TITLE: Be Open to What Students Think -- For Real AUTHOR: Eugene Wallingford DATE: September 02, 2016 4:12 PM DESC: ----- BODY: On the first day of my compiler class this fall, I had my students fill out a short survey to help me set the stage for the course. After I asked them to list the the three or four programming languages they know best, I asked them: We then used their answers to unpack what "easy" and "hard" mean in these contexts, and what it would mean even to be answer these questions. While they were completing the survey, one student raised his hand and asked, "When you easy or hard to compile, do you mean for the programmer or the compiler?" I laughed almost immediately. Fortunately, I've had all these students in class before, and they know that I'm not a mean-spirited person. Even so, I just as quickly apologized for laughing and let him know that I wasn't laughing at the question so much as laughing at my own surprise: It had never occurred to me that someone might interpret the question in that way! I realized, though, that from a student's perspective, getting a Python program to the point of runnability is a very different thing from getting, say, a Java or Ada program to the point of runnability. For a beginner, to get his or her first few Ada programs to compile is indeed a chore. I remember feeling the same way when I learned Haskell as a relatively experienced professor and programmer, many years after I had last been a student in a classroom. This story came to mind as I read Required Reading for Math Teachers this morning. It's actually pretty good reading for teachers of any subject. Toward the end of the post, the author reminds us that it helps for teachers to be legitimately open to students' thought processes, whether or not they think what we think they should be thinking. In fact, those are precisely the moments when we want to be most open to what they are thinking. These are the moments that help us to diagnose errors in their thinking -- and in ours. This passage resonated with my experience:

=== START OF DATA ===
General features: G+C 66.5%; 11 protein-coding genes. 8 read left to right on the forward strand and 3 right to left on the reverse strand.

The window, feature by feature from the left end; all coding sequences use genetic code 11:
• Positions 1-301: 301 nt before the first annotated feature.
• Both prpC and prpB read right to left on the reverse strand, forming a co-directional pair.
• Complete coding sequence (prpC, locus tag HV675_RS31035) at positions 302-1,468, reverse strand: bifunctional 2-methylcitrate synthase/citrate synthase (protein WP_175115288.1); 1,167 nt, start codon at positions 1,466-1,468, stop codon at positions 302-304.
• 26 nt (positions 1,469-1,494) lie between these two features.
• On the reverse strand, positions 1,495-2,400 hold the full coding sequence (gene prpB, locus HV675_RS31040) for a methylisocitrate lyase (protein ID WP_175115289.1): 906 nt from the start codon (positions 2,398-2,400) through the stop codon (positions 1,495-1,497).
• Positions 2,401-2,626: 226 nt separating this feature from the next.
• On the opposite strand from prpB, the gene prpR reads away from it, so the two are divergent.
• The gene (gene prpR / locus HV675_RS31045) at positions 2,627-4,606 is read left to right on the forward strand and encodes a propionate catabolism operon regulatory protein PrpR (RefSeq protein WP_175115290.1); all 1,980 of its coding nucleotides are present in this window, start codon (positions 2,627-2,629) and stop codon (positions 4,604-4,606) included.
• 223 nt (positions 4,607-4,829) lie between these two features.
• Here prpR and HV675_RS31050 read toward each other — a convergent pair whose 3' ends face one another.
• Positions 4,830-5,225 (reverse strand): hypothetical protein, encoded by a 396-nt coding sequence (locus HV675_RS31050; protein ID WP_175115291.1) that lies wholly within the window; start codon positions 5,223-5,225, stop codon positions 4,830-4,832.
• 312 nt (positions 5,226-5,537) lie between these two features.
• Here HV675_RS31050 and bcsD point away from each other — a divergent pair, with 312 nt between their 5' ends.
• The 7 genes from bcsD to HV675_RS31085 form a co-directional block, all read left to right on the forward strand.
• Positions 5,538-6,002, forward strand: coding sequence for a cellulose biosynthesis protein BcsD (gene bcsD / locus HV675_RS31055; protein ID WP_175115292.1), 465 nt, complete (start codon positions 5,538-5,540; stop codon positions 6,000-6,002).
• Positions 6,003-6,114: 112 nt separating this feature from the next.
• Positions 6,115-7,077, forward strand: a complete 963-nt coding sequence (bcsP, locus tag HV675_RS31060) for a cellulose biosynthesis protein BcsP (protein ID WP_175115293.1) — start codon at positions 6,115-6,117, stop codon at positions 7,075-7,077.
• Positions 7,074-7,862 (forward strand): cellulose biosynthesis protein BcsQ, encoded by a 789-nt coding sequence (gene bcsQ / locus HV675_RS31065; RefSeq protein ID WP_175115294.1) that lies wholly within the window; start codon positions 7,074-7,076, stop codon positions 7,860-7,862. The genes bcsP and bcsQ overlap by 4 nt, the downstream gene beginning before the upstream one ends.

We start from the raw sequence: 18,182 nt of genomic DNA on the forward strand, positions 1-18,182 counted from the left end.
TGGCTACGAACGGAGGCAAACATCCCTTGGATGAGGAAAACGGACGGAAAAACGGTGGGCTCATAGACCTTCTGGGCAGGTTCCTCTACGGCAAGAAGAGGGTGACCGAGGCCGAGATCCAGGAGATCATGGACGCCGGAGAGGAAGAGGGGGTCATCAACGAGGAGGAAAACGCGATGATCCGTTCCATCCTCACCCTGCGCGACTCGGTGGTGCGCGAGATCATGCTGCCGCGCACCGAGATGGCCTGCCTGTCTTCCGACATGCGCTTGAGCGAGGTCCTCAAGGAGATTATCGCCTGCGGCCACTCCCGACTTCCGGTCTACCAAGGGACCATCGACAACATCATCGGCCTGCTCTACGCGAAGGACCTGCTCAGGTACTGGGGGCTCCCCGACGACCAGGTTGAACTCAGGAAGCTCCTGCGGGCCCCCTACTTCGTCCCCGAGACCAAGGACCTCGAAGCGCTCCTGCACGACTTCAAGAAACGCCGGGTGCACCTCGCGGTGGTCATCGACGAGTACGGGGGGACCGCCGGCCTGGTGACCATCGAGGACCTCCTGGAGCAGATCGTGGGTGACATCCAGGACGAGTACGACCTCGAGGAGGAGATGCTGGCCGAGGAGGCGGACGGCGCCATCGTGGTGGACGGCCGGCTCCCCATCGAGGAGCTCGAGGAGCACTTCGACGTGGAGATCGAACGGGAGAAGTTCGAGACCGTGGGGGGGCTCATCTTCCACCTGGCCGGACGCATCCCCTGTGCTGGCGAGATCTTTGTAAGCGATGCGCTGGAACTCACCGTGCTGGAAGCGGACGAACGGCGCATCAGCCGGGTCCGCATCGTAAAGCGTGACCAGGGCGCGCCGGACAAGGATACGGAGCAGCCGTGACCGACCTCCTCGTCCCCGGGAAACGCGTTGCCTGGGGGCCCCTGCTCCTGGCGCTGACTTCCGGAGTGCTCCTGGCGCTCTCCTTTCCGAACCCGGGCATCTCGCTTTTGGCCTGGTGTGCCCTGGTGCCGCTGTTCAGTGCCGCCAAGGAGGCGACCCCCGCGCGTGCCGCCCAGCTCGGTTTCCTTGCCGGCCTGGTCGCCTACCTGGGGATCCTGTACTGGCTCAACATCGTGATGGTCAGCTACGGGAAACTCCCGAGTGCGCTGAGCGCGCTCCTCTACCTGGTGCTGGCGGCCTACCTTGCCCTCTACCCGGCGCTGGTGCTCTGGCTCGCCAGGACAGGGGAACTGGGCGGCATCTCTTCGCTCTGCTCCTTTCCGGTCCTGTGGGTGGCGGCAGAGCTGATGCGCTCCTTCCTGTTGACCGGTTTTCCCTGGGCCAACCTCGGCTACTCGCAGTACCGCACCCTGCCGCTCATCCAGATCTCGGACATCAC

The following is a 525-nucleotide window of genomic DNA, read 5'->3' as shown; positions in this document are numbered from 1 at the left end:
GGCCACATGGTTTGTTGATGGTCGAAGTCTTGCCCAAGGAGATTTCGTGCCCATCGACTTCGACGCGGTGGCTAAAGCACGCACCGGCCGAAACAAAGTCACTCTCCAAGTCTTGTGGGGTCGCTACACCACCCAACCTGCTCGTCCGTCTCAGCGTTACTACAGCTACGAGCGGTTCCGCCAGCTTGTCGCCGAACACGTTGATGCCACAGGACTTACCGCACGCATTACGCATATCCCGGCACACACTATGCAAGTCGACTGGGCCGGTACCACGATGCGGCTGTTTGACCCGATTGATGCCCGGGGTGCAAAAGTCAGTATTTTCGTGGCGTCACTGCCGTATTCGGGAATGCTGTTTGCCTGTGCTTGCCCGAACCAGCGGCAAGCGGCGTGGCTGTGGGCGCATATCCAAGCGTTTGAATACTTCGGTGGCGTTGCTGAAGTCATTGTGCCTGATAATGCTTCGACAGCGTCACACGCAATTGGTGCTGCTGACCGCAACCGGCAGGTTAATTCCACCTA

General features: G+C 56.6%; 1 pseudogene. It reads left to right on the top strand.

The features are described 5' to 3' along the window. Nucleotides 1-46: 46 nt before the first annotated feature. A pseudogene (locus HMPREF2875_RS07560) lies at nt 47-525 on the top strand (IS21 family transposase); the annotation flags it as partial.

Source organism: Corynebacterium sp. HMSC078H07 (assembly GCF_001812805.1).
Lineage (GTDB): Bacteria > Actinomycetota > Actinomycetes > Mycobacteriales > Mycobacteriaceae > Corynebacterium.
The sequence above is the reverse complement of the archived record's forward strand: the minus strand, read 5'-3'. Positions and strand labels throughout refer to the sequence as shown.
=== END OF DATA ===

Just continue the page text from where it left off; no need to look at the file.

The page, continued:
I have throughout my career been repeatedly surprised by the discovery that nearly every time a student offers an idea authentically (i.e. not as just a random guess), it makes some sort of sense. Maybe not complete sense, and maybe it's not at all where I was headed. But if I can curb my initial reaction of "this kid is totally confused" long enough to actually take in the train of thought, there is almost uniformly some worthwhile reasoning inside it. Then even if I need to say "we're going to stick to the topic", I can do so after acknowledging the reasoning.
Acknowledging students' ideas and thinking is a matter of basic respect, but it also plays a big role in the environment we create in our classes. I hope that I have been respectful and open enough with these students in the past that my question-asker could trust that I wan't mocking him and that I was genuinely surprised. We all learned something that day. As that blog post goes on to say, we have to make sure that the questions we ask students are legitimate questions. We communicate this intention by acknowledging people when they treat our questions as legitimate. We teachers need to treat our student's questions the same way. -----